Farexchange aims to secure UK food chain

The development of sustainable and secure supply chains to help ensure the future stability of the food industry was the key message at the launch of the Farexchange initiative.

The development of sustainable and secure supply chains to help ensure the future stability of the food industry was the key message at the launch of the Farexchange initiative in York.

The scheme, which will operate throughout the Yorkshire and Humber region, was formally launched on the 7 October by Nigel Pulling, chief executive of the Yorkshire Agricultural Society, to an audience of top food professionals and farmers.

Farexchange, a not-for-profit scheme supported by Sir Ken Morrison, the retired creator of the Morrison's supermarket chain, aims to develop value chains across the food sector, linking manufacturers to the region's farmers and growers.

English Food and Farming Partnerships (EFFP) has been tasked with managing the Farexchange Partnership, in collaboration with the Regional Food Group, Defra, Country Land & Business Association, National Farmers Union, Fare Solutions, Askham Bryan College, Bishop Burton College, Yorkshire Agricultural Society, EBLEX and BPEX.

Sion Roberts of the EFFP, explained: "This is a changing world for food companies who are without doubt entering an era of uncertainty. By 2030, globally we will need to produce 50% more food to cope with the increasing population demands, with potentially twice as much by 2050 - all of this using less water, energy, fertilisers and pesticides."

Yorkshire Forward and the Rural Development Programme for Enterprise (RDPE) have made a joint investment of £800,000 in Farexchange. The regional organisation's Food and Drink Sector manager, John Sorsby, said: "The Farexchange scheme is an integral element of Yorkshire Forward's multimillion pound investment in supporting the food and drink industry."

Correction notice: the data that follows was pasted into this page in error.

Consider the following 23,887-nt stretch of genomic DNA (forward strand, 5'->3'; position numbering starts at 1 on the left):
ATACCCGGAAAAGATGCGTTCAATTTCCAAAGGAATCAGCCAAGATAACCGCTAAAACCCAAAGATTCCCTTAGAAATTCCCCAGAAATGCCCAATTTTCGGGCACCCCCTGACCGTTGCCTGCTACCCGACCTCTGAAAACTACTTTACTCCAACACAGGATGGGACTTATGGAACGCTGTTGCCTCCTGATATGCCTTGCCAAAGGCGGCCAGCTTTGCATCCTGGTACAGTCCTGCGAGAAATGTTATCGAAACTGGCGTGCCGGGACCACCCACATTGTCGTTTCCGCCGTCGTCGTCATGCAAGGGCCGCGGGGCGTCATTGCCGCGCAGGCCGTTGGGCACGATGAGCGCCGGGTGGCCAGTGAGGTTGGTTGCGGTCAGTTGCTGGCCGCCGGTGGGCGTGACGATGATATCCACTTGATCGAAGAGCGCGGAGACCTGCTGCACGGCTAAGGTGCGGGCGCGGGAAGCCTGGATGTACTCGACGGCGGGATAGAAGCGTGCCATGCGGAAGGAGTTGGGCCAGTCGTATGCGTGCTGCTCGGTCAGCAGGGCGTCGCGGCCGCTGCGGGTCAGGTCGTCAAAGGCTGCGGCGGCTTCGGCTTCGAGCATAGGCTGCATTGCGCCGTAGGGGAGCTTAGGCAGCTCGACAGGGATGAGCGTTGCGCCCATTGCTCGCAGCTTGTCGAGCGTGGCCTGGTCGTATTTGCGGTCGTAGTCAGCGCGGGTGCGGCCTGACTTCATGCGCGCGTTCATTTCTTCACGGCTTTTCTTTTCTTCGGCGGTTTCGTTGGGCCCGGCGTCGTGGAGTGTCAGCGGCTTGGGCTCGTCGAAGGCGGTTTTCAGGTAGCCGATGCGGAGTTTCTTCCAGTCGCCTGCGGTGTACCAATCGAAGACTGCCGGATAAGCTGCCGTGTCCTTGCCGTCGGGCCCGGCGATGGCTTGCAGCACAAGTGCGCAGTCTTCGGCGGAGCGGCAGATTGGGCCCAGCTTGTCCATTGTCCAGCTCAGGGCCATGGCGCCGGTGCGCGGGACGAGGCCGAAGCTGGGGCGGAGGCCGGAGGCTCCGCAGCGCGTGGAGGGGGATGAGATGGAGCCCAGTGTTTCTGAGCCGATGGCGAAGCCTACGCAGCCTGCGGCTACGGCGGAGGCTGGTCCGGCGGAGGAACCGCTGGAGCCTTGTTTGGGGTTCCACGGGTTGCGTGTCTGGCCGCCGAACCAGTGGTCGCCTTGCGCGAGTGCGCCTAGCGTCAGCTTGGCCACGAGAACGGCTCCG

In his speech, Sir Ken Morrison said Farexchange will help farmers tackle the tough challenges that lie ahead and added: "There are many countries with climatic advantage over Britain so farmers need to become more organised. A scheme such as this one can provide a wide range of benefits for all involved. "

His words were echoed by Prys Morgan, speaking on behalf of Welsh Country Lamb who outlined the success of the Lamblink Scheme the company currently operates in partnership with Asda/Walmart. As sole suppliers of Asda lamb, Welsh Country sources lambs from a supply base of over 5,000 farmers across the UK to ensure their customer gets what they want, when they want it.

The Farexchange Partnership will deliver a programme of conferences, seminars and individual business support meetings to offer practical advice and experience to help food companies and agriculture steady the supply chain.

Farexchange's operational manager, Paul Rhodes said: "The creation of Farexchange heralds a new and exciting chapter where farmers, growers and food companies can work more closely together to improve supply chain efficiency."

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